Sponsored By
indiana Prairie Farmer Logo

11 reasons why your corn plants look purple11 reasons why your corn plants look purple

Weather conditions can contribute to purple corn in cool, wet springs.

June 8, 2015

2 Min Read

Cool and wet weather at early stages of corn development, as we have experienced this year, are ideal for the appearance of purple plants.

So what else causes corn plants to become purple? Some of the reasons are given below:

• Purple leaves are caused by a pigment called anthocyanin. When sugars produced by the chlorophyll cannot be deposited in the growing stalks, leaves, and roots, they are converted to anthocyanin pigment which is red to purple in color.

• Acidic soils with pH lower than 5.5 may also cause purpling of the seedlings.

• Wet soils like this spring can also inhibit the nutrient uptake and cause purple leaves.


• Purpling generally occurs between V2 to V5 stages of growth. By V8, purple leaf syndrome disappears and color becomes normal healthy green again. 

• Any plant stresses which reduce uptake of phosphorus may also result in purple leaves and stalks. Root restrictions may also cause phosphate deficiency symptoms.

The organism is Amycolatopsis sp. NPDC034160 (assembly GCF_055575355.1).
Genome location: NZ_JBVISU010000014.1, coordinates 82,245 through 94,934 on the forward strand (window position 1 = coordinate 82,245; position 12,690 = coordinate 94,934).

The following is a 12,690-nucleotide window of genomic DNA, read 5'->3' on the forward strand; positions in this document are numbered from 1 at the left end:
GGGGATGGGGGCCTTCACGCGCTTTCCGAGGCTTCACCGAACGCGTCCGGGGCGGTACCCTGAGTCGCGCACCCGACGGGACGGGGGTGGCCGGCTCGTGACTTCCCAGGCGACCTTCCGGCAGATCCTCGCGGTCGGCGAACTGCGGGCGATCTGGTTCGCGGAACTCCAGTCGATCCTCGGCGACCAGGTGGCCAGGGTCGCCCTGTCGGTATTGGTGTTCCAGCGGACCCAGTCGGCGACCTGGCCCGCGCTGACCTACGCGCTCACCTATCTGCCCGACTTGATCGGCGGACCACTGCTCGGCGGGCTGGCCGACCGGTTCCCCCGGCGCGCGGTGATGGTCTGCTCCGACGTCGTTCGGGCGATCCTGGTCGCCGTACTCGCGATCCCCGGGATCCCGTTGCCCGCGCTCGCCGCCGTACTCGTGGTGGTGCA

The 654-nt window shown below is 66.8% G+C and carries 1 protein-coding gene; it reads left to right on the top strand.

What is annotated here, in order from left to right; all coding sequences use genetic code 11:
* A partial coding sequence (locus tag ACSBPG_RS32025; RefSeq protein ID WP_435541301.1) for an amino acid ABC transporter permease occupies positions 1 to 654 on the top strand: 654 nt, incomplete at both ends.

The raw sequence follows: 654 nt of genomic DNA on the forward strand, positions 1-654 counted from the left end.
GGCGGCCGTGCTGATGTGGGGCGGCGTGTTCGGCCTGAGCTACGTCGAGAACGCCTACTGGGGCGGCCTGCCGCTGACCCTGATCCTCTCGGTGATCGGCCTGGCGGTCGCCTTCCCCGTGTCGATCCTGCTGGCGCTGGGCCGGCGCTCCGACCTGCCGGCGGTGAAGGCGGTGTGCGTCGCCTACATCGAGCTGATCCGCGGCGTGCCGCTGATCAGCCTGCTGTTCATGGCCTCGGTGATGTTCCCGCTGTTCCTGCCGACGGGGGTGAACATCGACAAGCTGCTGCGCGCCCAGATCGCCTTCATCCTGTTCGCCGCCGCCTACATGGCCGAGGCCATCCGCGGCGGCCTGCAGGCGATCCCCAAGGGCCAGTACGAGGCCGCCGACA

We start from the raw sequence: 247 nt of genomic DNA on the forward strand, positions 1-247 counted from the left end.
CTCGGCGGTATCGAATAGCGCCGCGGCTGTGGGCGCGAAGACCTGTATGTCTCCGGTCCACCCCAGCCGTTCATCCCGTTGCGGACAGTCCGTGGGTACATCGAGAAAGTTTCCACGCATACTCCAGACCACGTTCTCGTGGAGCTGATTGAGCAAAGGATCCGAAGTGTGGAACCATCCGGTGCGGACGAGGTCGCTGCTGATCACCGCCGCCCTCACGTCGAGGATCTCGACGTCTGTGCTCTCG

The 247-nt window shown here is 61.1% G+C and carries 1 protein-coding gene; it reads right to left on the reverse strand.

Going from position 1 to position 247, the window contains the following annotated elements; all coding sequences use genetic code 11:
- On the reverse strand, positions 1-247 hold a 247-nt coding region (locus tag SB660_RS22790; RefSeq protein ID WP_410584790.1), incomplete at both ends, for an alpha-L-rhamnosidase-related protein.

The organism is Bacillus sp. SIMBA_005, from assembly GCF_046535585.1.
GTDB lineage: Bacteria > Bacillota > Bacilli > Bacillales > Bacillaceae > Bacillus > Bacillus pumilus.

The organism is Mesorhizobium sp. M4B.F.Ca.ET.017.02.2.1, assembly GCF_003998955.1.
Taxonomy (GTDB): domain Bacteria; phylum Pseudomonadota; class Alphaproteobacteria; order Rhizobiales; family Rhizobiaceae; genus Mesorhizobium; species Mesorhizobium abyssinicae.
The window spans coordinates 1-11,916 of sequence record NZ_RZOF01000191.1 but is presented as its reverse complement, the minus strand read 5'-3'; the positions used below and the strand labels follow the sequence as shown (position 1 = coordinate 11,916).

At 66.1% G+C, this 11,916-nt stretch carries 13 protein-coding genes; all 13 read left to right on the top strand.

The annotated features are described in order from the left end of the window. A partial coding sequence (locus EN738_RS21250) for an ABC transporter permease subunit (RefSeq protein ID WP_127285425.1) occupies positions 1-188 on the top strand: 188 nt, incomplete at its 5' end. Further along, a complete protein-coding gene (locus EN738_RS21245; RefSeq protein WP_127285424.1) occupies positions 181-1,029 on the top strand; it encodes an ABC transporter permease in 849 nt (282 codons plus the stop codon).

• Purple leaves may also indicate real phosphate deficiency in the soil.

• Soil compaction can make it difficult for the small roots to penetrate and absorb nutrients and seedlings show phosphate deficiency symptoms.

• Warmer days and cool nights can also cause purpling of leaves. Sunny and warmer temperatures help in the development of green color.

Related: Purple Corn: Now You See It, Now You Don't

• Even in the adult stages of growth, if sugars produced by leaves cannot be deposited into the ears because of insect damage in the stalks such as corn borer holes, it gets deposited in stalks as reddish to purple anthocyanin.

• Herbicide and insect injury can also cause stress and purple leaves.

• Genetics of some hybrids tends to exhibit purpling at the seedling stage which later disappears. However, purple color does not cause slower growth in seedlings and yield reduction.

Nanda writes from Indianapolis. He is a consultant for Seed Consultants, Inc. Email [email protected] or call 317-910-9876

Subscribe to receive top agriculture news
Be informed daily with these free e-newsletters

You May Also Like